The recommendations said each patient could have as many as 15 plants. But another part of the law says a collective garden is limited to 45 plants total. The officers took some plants, leaving 45.
Eight days later, when Firestack-Harvey was again alone in the house, there was another knock on the door, and again the officers were outside. There were two big differences, she recalled. They were wearing DEA jackets, and they had a federal warrant.
“I was in shock,” she said. “I didn’t know what was going on. I thought, ‘These are all the same guys.’ ”
This time, officers seized the remaining plants, plus some loose marijuana and “edibles” containing the drug, some hunting rifles, shotguns and handguns in the house, about $500 in cash in her underwear drawer she was saving for a trip to Mexico, two motorcycles and an all-terrain vehicle.
But they didn’t arrest Firestack-Harvey at the time.
Larry Harvey, a 70-year-old retired long-haul truck driver with a bad knee, high blood pressure and painful swelling from gout, describes himself and his wife as “country bumpkins” about marijuana. At 55, she’s a retired hairdresser with degenerative discs, arthritis and osteoporosis. Both get relief from their medical problems by eating baked goods with marijuana or using the drug in teas or oils. They don’t smoke it. Both say they don’t have any criminal convictions; Harvey admits to a few traffic tickets, Firestack-Harvey said her record is even clear of that.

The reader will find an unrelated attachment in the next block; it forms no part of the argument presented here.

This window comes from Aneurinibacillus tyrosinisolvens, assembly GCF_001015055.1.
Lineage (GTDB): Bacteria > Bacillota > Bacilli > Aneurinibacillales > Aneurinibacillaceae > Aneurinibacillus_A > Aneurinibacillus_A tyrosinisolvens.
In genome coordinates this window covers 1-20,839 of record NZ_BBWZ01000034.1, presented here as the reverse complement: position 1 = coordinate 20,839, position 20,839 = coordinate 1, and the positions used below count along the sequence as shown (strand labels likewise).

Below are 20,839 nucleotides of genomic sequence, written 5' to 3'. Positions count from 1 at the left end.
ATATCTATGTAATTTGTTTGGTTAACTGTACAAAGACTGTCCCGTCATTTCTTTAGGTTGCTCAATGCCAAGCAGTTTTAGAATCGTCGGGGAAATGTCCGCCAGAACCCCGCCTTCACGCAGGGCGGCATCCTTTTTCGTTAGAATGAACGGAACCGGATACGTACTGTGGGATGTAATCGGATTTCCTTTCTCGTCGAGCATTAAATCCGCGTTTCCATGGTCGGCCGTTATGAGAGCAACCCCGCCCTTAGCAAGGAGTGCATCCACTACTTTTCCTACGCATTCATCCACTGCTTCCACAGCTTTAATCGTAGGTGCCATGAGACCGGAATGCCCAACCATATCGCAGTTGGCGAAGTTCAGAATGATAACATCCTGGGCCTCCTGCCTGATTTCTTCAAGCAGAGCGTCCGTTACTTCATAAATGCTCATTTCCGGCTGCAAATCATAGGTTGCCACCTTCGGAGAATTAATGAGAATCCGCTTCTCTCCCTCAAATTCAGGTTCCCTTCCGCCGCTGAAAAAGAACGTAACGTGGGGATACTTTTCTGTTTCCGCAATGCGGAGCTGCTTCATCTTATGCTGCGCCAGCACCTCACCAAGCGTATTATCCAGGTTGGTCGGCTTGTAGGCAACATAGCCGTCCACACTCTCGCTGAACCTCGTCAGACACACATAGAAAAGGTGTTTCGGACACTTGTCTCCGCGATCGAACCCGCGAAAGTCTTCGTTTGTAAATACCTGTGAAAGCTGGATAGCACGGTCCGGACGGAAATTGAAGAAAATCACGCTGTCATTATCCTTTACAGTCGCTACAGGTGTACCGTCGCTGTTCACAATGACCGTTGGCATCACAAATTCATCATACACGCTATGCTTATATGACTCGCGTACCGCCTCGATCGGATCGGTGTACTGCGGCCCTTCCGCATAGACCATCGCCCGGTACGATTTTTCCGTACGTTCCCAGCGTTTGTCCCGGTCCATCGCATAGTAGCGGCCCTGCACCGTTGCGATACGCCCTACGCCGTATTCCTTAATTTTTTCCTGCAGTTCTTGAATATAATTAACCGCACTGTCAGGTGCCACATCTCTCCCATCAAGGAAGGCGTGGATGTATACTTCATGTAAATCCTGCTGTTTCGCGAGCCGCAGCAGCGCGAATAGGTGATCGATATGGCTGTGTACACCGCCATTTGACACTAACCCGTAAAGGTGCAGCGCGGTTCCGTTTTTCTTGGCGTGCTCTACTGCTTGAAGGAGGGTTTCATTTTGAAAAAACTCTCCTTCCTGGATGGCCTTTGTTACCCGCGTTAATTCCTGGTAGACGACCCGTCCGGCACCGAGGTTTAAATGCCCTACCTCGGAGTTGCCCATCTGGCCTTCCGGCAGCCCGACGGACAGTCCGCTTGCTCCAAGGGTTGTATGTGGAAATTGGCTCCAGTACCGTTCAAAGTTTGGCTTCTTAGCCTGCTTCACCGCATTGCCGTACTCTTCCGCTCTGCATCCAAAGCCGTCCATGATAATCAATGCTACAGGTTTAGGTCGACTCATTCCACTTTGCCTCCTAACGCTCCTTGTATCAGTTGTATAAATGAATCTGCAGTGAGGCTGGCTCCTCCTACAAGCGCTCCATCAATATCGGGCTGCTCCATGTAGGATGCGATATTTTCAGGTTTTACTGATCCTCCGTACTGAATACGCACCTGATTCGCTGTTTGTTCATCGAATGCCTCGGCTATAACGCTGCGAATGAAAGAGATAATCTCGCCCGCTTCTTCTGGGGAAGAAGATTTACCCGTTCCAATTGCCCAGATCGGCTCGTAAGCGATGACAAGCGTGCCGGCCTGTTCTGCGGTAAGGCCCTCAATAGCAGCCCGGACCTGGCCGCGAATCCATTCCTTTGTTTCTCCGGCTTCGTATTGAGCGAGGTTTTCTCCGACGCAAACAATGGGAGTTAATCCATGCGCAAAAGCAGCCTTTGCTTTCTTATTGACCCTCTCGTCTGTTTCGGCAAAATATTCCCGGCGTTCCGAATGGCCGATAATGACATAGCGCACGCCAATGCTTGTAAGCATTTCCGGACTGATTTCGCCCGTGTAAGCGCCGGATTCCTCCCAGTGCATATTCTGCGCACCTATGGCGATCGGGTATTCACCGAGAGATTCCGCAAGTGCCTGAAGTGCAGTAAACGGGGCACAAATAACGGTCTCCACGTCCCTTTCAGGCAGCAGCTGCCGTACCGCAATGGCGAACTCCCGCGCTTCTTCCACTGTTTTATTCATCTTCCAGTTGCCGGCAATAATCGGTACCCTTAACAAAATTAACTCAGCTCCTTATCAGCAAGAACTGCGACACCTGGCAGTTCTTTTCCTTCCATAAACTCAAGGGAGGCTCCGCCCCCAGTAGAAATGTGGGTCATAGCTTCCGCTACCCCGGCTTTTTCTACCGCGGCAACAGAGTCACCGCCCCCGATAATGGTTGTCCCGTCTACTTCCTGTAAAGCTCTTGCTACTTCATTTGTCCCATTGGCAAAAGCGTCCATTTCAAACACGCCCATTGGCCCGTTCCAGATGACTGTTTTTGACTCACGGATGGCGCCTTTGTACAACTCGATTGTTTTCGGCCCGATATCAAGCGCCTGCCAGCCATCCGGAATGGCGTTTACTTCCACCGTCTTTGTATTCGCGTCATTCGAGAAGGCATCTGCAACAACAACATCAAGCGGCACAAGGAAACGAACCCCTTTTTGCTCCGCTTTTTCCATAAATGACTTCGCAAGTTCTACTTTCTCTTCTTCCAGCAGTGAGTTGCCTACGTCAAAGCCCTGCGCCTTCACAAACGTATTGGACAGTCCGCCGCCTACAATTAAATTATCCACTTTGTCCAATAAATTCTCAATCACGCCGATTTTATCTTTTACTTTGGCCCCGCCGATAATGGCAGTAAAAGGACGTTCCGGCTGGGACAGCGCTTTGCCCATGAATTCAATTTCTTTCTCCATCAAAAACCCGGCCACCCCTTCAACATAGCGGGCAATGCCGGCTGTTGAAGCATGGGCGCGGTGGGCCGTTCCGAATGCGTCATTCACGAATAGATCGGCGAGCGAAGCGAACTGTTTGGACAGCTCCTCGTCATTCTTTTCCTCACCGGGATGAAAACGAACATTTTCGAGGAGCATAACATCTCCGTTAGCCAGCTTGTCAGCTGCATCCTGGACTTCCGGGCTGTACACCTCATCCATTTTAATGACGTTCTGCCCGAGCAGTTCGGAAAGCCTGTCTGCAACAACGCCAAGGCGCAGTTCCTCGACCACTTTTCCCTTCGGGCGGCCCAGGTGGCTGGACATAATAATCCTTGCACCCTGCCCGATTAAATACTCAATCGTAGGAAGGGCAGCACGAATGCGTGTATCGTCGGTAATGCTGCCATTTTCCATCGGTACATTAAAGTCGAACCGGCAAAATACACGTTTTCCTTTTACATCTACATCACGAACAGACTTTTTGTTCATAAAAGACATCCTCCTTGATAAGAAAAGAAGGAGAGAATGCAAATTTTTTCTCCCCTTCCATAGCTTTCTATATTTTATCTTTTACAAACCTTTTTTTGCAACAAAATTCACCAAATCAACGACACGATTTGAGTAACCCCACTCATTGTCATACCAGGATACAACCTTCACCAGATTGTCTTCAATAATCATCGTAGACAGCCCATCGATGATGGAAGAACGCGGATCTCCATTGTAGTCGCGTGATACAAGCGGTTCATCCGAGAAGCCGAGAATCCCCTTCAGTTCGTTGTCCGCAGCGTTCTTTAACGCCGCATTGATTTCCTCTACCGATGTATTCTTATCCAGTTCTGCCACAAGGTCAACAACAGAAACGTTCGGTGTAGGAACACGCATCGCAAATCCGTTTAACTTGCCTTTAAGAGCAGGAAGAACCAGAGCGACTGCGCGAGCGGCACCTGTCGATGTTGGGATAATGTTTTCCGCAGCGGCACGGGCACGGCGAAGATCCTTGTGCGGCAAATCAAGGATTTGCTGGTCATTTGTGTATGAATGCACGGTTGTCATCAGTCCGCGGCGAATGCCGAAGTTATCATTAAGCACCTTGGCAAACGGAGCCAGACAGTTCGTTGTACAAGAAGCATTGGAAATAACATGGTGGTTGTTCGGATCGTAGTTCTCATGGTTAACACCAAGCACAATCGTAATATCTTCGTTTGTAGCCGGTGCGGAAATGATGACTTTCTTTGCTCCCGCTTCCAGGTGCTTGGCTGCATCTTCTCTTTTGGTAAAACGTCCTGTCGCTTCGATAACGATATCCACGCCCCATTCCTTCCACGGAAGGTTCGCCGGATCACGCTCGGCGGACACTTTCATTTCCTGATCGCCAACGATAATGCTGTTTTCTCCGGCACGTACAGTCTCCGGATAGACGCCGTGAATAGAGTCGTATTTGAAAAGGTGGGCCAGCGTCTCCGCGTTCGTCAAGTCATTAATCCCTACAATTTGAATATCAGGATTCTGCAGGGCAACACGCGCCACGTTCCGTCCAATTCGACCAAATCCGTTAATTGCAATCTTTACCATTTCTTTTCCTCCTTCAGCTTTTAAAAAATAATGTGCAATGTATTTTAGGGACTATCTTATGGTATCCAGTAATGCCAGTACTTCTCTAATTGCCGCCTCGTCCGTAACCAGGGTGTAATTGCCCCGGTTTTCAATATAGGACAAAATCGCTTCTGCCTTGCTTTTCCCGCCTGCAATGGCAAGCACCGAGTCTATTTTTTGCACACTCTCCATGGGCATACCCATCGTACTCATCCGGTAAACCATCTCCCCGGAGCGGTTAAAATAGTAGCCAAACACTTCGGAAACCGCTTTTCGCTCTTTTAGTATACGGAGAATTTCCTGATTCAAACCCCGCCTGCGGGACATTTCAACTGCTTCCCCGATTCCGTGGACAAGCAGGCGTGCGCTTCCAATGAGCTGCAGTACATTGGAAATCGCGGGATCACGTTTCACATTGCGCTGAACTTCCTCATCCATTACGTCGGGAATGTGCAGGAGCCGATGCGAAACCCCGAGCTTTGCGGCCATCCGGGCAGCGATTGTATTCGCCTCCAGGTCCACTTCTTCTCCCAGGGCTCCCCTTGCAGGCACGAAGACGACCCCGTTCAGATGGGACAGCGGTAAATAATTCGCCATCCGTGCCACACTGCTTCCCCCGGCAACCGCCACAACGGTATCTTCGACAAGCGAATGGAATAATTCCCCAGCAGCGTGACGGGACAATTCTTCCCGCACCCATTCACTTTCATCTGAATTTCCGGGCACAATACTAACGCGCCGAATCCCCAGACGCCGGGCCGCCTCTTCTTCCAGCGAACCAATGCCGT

“We never gave it a thought that we were illegal,” Harvey said.
As proof, Harvey describes the sign he made for the growing field, which is on the side of a nearby mountain away from the country road where they live, 9 miles north of Colville. On a 4-by-8 piece of plywood he painted a green cross in a white circle, the symbol for medical marijuana, so it could be seen from the air.
Federal court documents say the Kettle Falls 5’s collective garden was spotted from the air in a Civil Air Patrol search by an officer trained to identify marijuana.